The Pittsburgh Steelers won four Super Bowls during the 1970s, and the players remained close long after they left the field. Gary Pomerantz writes about those circumstances in a new book titled, Their Life’s Work: The Brotherhood of the 1970s Pittsburgh Steelers, Then and Now. Bill was joined by Pomerantz and Pro Football Hall-of-Famers “Mean Joe” Greene and Franco Harris.
Highlights from Bill’s Conversation with Gary Pomerantz, “Mean Joe” Greene, and Franco Harris
BL: Gary I want to start with the title of your book, Their Life’s Work. Chuck Noll, who coached the Steelers during the ’70s, used that phrase to remind his players that pro-football was not their life’s work. Why?
GP: Well, you know, it’s a phrase that I heard in almost every interview I conducted for this book and I conducted more than 200. It’s a phrase that Chuck Noll got from his NFL coach Paul Brown. Chuck Noll played for Paul Brown in the 1950s, and when Paul Brown was about to release a player, he would gather with that player and tell him, ‘It’s time to get on with your life’s work.’ And when Chuck Noll used this phrase some of these players took it as a threat, the death knell of their career with the Steelers or maybe in the NFL. But other players took it more constructively. They understood what Chuck Noll was saying is that football is a brutal game and retirement and the rest of your life is one play away. And then it would be time to get on with your life’s work, and those players started to plan for the rest of their lives.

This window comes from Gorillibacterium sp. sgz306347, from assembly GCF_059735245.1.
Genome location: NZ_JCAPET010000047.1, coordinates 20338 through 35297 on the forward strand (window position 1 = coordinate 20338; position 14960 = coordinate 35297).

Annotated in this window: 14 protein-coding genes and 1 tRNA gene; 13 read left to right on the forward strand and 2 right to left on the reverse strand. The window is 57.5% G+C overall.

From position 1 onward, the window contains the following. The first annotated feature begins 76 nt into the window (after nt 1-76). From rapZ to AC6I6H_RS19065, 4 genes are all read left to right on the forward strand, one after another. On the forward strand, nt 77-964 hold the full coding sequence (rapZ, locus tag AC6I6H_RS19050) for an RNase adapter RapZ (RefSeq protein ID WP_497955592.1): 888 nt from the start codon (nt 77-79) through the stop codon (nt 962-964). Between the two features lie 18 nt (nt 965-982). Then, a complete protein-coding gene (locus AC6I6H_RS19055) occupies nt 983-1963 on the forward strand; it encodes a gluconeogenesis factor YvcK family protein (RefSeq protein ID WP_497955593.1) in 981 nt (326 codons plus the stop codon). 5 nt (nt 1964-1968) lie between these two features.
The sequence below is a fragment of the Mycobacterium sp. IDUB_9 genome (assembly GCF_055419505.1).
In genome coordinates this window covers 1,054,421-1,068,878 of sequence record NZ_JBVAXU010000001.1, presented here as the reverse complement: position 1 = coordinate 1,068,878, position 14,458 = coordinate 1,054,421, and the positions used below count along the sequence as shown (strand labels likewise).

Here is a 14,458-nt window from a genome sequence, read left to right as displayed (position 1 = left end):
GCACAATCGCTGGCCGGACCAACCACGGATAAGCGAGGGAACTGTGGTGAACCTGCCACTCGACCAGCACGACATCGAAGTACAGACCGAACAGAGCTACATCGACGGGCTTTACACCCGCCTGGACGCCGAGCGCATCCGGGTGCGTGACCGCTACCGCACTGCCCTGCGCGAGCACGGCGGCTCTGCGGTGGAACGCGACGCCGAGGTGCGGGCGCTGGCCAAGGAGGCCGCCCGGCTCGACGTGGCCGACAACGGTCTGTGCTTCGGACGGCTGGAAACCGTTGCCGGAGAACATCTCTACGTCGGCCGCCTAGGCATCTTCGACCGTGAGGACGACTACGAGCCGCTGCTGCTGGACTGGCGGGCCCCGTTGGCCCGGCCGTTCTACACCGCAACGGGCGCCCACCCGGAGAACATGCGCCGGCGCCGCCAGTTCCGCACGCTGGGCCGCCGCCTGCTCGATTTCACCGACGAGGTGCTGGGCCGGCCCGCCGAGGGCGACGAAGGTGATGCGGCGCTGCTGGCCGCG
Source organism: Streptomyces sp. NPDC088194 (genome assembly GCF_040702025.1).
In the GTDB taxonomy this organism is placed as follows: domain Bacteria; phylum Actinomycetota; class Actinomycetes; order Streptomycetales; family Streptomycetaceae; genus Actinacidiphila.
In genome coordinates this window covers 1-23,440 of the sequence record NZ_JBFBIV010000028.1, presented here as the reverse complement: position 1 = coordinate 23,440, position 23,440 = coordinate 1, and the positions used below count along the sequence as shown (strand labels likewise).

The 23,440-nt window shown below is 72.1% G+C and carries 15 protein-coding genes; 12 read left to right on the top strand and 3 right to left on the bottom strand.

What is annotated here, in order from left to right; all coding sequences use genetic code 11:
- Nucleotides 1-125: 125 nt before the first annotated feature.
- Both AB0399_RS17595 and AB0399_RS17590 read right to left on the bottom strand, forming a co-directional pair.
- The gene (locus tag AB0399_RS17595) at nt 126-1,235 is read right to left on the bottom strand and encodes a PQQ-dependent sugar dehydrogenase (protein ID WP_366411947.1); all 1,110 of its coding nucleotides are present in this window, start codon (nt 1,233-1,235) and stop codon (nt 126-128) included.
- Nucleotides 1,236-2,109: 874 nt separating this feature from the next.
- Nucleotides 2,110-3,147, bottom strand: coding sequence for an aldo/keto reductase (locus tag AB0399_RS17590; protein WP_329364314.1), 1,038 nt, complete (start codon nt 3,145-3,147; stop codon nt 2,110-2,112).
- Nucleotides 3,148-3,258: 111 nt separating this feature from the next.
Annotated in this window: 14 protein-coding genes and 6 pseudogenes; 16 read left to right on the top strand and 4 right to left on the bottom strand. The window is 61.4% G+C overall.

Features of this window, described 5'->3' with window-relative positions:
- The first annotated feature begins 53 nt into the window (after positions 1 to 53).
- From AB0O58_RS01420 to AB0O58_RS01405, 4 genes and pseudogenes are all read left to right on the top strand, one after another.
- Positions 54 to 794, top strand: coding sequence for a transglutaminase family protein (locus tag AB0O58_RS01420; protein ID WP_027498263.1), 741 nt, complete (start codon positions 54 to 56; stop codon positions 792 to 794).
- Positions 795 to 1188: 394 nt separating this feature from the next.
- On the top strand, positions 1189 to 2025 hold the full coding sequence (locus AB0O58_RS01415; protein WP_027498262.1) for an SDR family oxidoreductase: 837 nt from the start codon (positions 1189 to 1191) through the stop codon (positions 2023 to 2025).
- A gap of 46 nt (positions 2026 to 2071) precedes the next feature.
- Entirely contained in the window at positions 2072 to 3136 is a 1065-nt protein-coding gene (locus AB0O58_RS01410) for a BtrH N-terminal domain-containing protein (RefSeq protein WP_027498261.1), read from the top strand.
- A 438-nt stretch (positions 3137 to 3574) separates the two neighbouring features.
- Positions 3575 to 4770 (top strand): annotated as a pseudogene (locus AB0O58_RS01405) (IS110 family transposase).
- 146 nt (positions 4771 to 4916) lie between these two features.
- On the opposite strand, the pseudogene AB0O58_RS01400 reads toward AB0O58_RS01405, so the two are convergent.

BL: Joe Greene, a threat or an invitation to plan for the rest of your life?
JG: I was one of those guys in the locker room that would tease some of my teammates, ‘Maybe it’s time for you to get into your life’s work.’ I was joking, and I think we all joked a little bit about that. But he wasn’t insulting us. He wanted to let us know that football wasn’t all of our lives, part of it. Only part of it.
FH: Every player that enters the NFL knows that that day is gonna come when you have to get into your life’s work. So with that, and I hope that Gary doesn’t mind me going to another meaning of this, football is always part of our life from here on out. When we leave the game, we leave the field, but we don’t leave football. It affects so many parts of our life, so many aspects of our life. So it will be with us forever.